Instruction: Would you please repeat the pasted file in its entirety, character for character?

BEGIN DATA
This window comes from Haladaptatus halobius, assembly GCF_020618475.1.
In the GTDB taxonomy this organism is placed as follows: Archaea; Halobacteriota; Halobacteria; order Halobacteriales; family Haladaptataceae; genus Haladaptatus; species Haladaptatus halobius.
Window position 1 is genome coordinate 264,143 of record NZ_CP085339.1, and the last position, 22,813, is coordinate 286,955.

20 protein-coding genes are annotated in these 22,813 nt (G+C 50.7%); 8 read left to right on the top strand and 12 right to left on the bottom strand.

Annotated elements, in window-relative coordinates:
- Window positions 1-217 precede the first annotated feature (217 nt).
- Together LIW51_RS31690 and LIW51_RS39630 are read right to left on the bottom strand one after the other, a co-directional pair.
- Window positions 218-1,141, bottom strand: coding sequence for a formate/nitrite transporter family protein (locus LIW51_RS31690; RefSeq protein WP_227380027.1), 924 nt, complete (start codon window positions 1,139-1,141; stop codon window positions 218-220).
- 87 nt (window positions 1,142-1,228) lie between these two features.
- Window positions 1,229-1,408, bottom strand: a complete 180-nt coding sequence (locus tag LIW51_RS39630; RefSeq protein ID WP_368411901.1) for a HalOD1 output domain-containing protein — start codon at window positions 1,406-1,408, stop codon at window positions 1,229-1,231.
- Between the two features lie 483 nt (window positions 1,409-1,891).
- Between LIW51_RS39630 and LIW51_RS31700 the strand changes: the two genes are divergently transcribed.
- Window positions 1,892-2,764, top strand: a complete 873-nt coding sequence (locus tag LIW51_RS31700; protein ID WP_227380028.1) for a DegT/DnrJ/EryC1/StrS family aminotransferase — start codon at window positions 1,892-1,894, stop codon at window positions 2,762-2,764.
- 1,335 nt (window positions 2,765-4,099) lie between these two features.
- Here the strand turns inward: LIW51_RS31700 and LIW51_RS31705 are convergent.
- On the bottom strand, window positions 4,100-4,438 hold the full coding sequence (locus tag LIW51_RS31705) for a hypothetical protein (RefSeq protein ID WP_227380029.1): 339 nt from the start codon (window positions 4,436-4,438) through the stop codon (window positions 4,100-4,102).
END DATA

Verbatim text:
This window comes from Haladaptatus halobius, assembly GCF_020618475.1.
In the GTDB taxonomy this organism is placed as follows: Archaea; Halobacteriota; Halobacteria; order Halobacteriales; family Haladaptataceae; genus Haladaptatus; species Haladaptatus halobius.
Window position 1 is genome coordinate 264,143 of record NZ_CP085339.1, and the last position, 22,813, is coordinate 286,955.

20 protein-coding genes are annotated in these 22,813 nt (G+C 50.7%); 8 read left to right on the top strand and 12 right to left on the bottom strand.

Annotated elements, in window-relative coordinates:
- Window positions 1-217 precede the first annotated feature (217 nt).
- Together LIW51_RS31690 and LIW51_RS39630 are read right to left on the bottom strand one after the other, a co-directional pair.
- Window positions 218-1,141, bottom strand: coding sequence for a formate/nitrite transporter family protein (locus LIW51_RS31690; RefSeq protein WP_227380027.1), 924 nt, complete (start codon window positions 1,139-1,141; stop codon window positions 218-220).
- 87 nt (window positions 1,142-1,228) lie between these two features.
- Window positions 1,229-1,408, bottom strand: a complete 180-nt coding sequence (locus tag LIW51_RS39630; RefSeq protein ID WP_368411901.1) for a HalOD1 output domain-containing protein — start codon at window positions 1,406-1,408, stop codon at window positions 1,229-1,231.
- Between the two features lie 483 nt (window positions 1,409-1,891).
- Between LIW51_RS39630 and LIW51_RS31700 the strand changes: the two genes are divergently transcribed.
- Window positions 1,892-2,764, top strand: a complete 873-nt coding sequence (locus tag LIW51_RS31700; protein ID WP_227380028.1) for a DegT/DnrJ/EryC1/StrS family aminotransferase — start codon at window positions 1,892-1,894, stop codon at window positions 2,762-2,764.
- 1,335 nt (window positions 2,765-4,099) lie between these two features.
- Here the strand turns inward: LIW51_RS31700 and LIW51_RS31705 are convergent.
- On the bottom strand, window positions 4,100-4,438 hold the full coding sequence (locus tag LIW51_RS31705) for a hypothetical protein (RefSeq protein ID WP_227380029.1): 339 nt from the start codon (window positions 4,436-4,438) through the stop codon (window positions 4,100-4,102).